In the 1990s the restaurant trade supported a ‘self regulation’ approach to implementing smokefree areas in restaurants.12 A 1993 study examined whether non-smoking policies had been implemented in accordance with the restaurateurs’ perceived need for such policies. The research highlighted a large discrepancy between owner-perceived need and actual implementation: only one-third of owners who thought they should provide smokefree areas actually provided such areas. The researchers concluded that: ‘self-regulation has not worked, as judged by the restaurant industry’s own criterion of provision according to owners’ perception of need’ (p1287).13
In 1994, the Australian Capital Territory became the first Australian government to ban smoking in restaurants. The successful14 and popular ban became ‘a reference point to dispel industry scare mongering that the hospitality industry would face ruin because of smokers’ reduced dining’ (p283).15 The Australian Capital Territory ban set a precedent: within six years of its introduction six out of eight states and territories moved to ban smoking in restaurants. By 2003 all states and territories had implemented smokefree indoor dining, with bans commencing in Queensland in 2002 and in the Northern Territory in 2003.
A 2002 evaluation of South Australia’s smokefree dining laws found that the legislation had ‘been adhered to by both the majority of restaurateurs and customers, and was inexpensive for restaurateurs to implement. Smokefree dining legislation can be implemented with confidence’ (p44).16 Further evidence on the feasibility of, and compliance with, such legislation is described in Chapter 15, Section 15.8.
All Australian jurisdictions have introduced legislation restricting smoking in outdoor dining areas.xi However, the specific laws in place vary between jurisdictions, with some jurisdictions adopting more comprehensive restrictions than others. For example, in Queensland smoking is prohibited in an ‘outdoor eating or drinking place’ when food or drink is available for consumption.17 On the other hand, in New South Wales smoking is only prohibited in ‘commercial outdoor dining areas’ while food is being consumed or is available for purchase and consumption. Smoking is still permitted in outdoor areas where only drinks are served.18 South Australia, Tasmania and Victoria have all adopted a similar model to that adopted in New South Wales,19-21 while the Australian Capital Territory, Northern Territory and Western Australia have adopted similar legislation to that in place in Queensland.22-24
Prior to the enactment of state legislation, a number of local governments across Australia implemented smoking bans in al fresco dining areas under their control. These include Fremantle, the Vincent and Joondalup councils in Western Australia, and a number of councils in New South Wales. As of January 2014, 42 New South Wales councils had adopted or voted to adopt smokefree al fresco dining policies. This includes regional councils (such as Bega Valley, Newcastle and Wagga Wagga) and metropolitan councils (including Leichhardt, Mosman, Newcastle, Parramatta, Pittwater, Ryde, Willoughby and Waverley).xii Similarly, a number of Victorian councils adopted smoking bans in some or all al fresco dining areas under their control (including the City of Melbourne, Baw Baw Shire and Greater Shepparton City Council).25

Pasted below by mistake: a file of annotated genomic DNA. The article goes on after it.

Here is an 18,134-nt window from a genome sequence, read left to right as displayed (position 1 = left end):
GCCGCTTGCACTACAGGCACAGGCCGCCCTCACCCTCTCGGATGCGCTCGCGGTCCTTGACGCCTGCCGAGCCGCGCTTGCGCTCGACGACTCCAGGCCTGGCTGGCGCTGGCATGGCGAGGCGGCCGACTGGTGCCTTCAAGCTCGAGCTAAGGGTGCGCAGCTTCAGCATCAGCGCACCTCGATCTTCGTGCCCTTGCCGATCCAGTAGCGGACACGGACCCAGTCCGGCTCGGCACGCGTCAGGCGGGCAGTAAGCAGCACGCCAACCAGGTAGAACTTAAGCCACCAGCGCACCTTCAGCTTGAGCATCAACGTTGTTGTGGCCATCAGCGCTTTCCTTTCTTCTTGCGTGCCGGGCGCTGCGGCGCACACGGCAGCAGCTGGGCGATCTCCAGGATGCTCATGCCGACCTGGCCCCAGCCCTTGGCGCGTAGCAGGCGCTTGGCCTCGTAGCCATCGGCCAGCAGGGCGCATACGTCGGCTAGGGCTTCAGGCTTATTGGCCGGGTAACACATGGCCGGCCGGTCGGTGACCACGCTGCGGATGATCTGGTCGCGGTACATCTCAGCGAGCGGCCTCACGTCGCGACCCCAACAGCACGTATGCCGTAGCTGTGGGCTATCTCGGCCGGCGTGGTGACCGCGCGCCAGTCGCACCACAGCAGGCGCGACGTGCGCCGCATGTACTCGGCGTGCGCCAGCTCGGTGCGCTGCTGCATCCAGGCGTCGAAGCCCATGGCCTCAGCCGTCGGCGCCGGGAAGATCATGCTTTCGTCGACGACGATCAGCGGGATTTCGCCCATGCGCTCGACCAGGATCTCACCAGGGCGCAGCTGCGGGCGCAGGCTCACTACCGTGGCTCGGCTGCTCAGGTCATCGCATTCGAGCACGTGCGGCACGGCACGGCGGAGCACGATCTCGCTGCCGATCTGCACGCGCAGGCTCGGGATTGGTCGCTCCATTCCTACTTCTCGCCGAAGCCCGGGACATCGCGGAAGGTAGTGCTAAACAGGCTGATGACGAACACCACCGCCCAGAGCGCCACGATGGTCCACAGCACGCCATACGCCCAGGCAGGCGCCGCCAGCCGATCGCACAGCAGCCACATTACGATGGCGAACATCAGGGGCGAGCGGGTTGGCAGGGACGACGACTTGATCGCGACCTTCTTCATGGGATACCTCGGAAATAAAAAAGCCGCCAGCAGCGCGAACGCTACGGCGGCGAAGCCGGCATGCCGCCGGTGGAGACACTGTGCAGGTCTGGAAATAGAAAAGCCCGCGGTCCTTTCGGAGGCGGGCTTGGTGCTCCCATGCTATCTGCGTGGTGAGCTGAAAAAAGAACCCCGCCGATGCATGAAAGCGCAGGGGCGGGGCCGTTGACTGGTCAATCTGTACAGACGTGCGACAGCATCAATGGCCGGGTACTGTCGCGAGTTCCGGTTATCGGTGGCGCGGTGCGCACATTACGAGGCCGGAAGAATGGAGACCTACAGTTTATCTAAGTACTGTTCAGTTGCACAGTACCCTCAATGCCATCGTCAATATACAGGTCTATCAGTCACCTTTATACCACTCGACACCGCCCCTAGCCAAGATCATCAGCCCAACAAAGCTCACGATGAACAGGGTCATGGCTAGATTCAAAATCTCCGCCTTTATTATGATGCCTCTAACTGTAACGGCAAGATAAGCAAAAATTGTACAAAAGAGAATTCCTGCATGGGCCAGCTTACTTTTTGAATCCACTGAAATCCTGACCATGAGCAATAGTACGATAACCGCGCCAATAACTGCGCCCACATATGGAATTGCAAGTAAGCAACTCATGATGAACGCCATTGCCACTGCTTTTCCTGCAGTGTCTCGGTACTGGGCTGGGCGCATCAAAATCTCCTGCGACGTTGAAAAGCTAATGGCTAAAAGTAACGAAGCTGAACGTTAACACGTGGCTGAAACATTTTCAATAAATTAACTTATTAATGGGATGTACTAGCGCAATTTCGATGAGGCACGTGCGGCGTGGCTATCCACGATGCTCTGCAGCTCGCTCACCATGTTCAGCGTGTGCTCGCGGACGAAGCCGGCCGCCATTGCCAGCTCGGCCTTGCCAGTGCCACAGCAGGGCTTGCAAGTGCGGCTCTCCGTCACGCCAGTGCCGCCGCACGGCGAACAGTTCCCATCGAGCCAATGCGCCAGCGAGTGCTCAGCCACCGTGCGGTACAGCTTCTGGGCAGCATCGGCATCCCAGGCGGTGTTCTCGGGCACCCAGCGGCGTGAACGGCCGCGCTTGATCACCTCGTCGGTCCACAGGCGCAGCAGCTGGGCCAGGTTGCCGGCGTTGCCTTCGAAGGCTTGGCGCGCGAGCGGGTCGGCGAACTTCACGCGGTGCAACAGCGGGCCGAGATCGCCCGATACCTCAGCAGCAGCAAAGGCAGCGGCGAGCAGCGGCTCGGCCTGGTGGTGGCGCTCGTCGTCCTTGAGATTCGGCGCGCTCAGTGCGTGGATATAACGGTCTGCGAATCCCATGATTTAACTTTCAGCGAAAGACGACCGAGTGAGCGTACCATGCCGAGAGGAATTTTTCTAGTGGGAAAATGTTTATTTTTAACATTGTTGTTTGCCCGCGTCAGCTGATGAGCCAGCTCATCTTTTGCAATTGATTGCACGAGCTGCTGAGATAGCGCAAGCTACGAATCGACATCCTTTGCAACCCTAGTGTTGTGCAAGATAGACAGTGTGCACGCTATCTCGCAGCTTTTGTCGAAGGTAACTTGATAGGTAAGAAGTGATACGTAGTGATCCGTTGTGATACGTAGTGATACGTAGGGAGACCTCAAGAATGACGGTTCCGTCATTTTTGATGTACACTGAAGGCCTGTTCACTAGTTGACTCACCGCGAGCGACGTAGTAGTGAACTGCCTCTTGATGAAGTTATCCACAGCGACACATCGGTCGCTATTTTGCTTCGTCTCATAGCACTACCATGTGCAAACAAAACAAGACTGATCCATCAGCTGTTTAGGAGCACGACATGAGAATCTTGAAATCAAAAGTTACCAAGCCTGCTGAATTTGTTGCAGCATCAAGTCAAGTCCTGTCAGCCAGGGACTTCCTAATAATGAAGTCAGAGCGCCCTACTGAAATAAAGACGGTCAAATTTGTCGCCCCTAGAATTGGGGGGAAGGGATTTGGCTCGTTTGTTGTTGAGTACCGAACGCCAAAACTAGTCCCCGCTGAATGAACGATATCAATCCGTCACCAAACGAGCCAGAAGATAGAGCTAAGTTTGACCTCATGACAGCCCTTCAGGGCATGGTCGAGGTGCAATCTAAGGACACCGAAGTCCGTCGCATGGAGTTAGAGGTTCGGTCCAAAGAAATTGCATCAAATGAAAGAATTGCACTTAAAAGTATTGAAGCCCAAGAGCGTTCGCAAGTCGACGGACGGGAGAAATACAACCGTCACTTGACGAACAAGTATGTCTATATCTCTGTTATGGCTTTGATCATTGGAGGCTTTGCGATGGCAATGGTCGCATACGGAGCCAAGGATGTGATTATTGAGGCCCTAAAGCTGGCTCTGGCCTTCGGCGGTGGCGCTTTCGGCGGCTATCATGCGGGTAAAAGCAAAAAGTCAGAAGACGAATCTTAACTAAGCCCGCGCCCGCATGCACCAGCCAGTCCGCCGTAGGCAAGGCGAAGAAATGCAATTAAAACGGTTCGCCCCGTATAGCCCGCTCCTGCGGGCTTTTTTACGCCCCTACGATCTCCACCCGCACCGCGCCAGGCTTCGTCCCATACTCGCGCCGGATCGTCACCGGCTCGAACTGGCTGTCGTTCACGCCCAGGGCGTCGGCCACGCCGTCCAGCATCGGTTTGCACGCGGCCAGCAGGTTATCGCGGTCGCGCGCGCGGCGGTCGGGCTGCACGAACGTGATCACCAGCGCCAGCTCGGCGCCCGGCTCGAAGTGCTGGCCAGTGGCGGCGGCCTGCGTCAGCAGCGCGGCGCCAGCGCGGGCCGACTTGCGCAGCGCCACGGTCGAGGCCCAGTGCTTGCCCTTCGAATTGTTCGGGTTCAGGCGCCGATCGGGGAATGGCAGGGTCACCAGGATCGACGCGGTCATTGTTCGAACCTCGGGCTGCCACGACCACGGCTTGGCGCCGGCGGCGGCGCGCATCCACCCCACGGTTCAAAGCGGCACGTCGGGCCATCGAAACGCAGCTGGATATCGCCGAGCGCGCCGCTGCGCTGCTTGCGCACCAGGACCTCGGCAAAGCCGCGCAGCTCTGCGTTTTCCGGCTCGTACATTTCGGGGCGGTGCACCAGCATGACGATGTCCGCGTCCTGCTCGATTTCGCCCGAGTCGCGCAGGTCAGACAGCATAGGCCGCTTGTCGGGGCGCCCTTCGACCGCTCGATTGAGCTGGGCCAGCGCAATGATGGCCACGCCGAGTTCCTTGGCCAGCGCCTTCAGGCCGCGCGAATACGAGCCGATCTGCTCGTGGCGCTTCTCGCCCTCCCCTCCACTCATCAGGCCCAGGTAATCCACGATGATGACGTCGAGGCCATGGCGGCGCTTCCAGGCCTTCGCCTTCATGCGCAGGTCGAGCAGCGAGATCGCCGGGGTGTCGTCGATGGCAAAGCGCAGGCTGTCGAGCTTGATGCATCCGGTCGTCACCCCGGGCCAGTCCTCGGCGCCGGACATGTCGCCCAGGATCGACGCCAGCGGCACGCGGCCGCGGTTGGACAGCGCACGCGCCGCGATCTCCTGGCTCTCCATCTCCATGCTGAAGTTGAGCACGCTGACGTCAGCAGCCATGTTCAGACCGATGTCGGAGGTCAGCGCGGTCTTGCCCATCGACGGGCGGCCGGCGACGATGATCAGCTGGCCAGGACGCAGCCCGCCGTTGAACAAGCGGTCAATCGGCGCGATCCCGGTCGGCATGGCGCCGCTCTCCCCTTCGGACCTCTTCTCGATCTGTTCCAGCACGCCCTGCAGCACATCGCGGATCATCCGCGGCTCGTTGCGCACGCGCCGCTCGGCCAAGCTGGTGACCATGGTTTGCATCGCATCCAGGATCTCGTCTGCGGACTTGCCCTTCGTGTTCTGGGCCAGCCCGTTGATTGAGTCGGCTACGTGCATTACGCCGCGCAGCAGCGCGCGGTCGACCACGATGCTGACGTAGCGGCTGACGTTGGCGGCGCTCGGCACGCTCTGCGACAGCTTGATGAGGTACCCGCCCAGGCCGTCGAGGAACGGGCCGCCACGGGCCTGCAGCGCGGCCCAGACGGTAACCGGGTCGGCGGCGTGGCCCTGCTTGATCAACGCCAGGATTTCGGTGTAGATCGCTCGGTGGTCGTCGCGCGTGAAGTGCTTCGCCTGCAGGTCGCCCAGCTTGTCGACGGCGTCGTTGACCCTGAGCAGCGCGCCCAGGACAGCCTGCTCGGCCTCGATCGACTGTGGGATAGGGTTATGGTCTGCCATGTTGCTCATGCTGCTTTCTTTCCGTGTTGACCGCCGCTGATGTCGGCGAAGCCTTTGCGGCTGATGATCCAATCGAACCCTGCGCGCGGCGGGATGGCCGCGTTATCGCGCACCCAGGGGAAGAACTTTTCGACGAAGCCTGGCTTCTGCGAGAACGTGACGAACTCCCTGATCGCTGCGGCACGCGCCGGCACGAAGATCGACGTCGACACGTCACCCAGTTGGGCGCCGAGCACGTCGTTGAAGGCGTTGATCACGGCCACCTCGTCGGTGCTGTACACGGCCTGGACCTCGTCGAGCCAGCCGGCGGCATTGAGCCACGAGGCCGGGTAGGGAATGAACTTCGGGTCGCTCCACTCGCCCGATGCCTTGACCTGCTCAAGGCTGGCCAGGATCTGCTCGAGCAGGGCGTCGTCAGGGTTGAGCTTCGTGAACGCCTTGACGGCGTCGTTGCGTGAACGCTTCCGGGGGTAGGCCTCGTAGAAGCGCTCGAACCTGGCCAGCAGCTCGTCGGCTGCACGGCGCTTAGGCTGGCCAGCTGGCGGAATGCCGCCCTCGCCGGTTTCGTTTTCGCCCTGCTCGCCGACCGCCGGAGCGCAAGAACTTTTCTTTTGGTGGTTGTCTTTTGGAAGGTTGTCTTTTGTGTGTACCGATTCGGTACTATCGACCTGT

Licensed premises were among the last indoor environments and workplaces for smoking to be banned. (The reasons for this delay are detailed in Chapter 15, Section 15.3). Licensed premises were also the environment where people and particularly workers were the most likely to be exposed to SHS in Australia.26 The first state or territory to ban smoking in pubs and clubs was the Australian Capital Territory in 1998. The Northern Territory was the last jurisdiction to act, bringing in a ban on smoking in enclosed areas of licensed premises from 2 January 2010.
The Australian Hotels Association was the most vocal opponent of banning smoking in licensed premises.27 A 2005 study examining the media themes (1996–2003) of bar smoking bans found that the Australian Hotels Association largely kept away from the health agenda and sought to reframe a ban as being economically devastating, impractical, and ‘un-Australian’. The health effects of SHS were virtually uncontested in the media. The researchers concluded that, ‘either explicitly or by implication, the health perspective remained the core, unavoidable starting point of every media report about ETS’ (p683).27
In several states and territories, high roller rooms in casinos are exempt from smokefree legislation.28-31 However Tasmania, the Australian Capital Territory and South Australia do not provide exemptions in their respective acts, and require all enclosed areas of casinos to be smokefree. Western Australia allows smoking in the International Room at the Burswood Island Casino, provided the area meets ventilation requirements.32
Internationally, casinos in New Zealand are now smokefree. Recently, the government of Macau (home of the world’s largest gambling hub) also announced its intention to introduce laws which would expand itss existing restrictions on smoking in casinos. In Macau, smoking is currently banned on ‘mass market’ gaming floors. The proposed restrictions would cover VIP gambling rooms, and would abolish the ‘smoking lounges’ that are currently permitted.33
Smokers contribute more to gambling revenue than non-smokers and, according to a gambling industry report, ‘smoking is a powerful reinforcement for the trance-inducing rituals associated with gambling’ (p231).34 Smokefree policies in Victorian gambling venues were found to lead to an abrupt, long-term decrease in electronic gaming machine losses.35 Public health advocates have reframed this argument as reduced time on poker machines being beneficial to smokers who may also have a gambling problem.35